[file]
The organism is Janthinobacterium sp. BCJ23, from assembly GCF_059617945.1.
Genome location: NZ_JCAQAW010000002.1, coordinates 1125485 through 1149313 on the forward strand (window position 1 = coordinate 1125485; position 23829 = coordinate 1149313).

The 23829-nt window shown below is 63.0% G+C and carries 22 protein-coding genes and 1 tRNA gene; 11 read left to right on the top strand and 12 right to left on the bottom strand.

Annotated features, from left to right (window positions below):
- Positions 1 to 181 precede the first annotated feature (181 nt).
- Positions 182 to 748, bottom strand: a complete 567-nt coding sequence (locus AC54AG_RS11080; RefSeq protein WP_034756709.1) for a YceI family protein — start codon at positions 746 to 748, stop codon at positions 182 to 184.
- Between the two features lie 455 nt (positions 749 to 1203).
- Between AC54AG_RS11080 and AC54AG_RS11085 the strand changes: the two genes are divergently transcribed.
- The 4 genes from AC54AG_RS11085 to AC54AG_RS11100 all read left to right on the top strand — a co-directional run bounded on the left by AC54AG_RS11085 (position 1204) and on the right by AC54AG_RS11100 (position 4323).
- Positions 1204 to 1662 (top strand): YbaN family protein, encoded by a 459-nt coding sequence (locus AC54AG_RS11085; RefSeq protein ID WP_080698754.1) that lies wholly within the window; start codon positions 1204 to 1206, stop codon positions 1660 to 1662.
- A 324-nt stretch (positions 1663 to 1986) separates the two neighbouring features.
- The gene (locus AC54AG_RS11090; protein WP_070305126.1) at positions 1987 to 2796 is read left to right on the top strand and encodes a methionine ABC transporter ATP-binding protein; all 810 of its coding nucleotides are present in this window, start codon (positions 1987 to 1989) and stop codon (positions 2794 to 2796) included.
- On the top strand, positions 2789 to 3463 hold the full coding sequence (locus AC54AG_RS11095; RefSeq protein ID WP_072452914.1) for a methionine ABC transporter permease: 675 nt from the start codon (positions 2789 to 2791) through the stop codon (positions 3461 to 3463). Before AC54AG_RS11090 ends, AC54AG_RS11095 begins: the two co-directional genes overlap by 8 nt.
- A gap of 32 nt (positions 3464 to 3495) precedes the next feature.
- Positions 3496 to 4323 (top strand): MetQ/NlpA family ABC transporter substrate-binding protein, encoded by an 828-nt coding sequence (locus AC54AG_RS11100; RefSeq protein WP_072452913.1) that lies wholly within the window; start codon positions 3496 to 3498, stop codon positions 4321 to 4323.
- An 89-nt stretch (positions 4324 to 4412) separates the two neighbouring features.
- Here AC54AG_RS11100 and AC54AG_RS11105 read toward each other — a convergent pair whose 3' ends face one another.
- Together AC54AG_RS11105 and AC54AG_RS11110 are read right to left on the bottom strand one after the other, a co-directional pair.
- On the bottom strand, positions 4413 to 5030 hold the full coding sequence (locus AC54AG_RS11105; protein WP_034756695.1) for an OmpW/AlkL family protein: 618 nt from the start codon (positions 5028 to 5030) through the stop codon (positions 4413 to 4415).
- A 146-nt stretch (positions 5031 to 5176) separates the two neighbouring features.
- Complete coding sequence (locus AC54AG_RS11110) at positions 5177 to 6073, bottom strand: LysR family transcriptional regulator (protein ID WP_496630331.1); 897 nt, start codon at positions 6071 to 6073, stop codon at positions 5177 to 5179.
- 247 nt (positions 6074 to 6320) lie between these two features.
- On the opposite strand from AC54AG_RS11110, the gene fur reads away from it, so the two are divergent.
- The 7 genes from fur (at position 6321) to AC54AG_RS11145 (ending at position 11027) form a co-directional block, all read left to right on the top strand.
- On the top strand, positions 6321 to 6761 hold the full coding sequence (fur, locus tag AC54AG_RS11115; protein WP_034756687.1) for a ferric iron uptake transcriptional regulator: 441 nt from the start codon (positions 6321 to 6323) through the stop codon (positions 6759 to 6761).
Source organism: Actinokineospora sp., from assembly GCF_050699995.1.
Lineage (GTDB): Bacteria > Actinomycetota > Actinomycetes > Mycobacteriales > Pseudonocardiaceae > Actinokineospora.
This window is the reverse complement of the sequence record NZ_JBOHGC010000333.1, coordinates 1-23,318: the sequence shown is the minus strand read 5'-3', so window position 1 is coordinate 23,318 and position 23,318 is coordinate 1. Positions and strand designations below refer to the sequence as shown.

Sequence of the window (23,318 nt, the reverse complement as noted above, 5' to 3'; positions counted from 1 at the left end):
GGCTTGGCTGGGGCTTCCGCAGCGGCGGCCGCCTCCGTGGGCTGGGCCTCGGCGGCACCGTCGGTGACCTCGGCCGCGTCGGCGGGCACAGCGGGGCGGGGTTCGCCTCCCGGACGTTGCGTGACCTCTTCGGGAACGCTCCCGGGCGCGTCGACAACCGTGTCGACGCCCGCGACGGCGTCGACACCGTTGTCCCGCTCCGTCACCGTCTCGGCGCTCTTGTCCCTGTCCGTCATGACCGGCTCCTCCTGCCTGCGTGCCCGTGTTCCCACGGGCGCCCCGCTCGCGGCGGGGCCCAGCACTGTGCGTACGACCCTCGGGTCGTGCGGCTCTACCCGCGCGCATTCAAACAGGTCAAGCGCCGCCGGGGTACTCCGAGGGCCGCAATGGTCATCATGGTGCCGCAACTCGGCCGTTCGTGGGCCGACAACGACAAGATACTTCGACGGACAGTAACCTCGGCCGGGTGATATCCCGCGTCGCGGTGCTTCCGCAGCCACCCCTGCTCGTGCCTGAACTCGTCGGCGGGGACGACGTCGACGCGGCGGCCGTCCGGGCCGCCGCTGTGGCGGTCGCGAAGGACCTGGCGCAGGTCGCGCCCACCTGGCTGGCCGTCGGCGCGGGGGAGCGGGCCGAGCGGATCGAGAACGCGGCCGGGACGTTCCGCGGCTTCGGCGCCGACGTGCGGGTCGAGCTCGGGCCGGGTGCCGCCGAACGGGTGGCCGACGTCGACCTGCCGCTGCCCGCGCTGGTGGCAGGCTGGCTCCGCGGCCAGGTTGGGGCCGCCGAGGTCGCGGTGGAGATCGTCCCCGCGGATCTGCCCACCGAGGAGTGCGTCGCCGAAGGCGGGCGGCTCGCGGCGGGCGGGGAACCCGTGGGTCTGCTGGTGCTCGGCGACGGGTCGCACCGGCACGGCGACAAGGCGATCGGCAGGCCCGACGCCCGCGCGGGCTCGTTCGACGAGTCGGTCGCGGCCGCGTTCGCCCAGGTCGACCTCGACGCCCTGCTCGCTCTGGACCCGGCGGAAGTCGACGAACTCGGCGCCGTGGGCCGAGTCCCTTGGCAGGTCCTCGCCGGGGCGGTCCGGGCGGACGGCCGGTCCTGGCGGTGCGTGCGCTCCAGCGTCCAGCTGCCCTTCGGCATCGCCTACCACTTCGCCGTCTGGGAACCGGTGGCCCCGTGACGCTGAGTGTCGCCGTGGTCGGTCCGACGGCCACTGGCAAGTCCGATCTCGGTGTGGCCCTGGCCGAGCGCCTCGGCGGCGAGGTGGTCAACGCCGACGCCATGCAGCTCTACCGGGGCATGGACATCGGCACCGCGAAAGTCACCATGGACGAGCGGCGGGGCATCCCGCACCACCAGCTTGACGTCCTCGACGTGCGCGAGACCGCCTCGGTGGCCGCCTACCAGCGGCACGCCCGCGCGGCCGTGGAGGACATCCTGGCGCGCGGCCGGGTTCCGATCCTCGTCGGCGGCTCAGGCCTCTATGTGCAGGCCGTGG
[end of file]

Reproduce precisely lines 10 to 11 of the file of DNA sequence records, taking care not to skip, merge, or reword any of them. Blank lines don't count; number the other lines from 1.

- Positions 1204 to 1662 (top strand): YbaN family protein, encoded by a 459-nt coding sequence (locus AC54AG_RS11085; RefSeq protein ID WP_080698754.1) that lies wholly within the window; start codon positions 1204 to 1206, stop codon positions 1660 to 1662.
- A 324-nt stretch (positions 1663 to 1986) separates the two neighbouring features.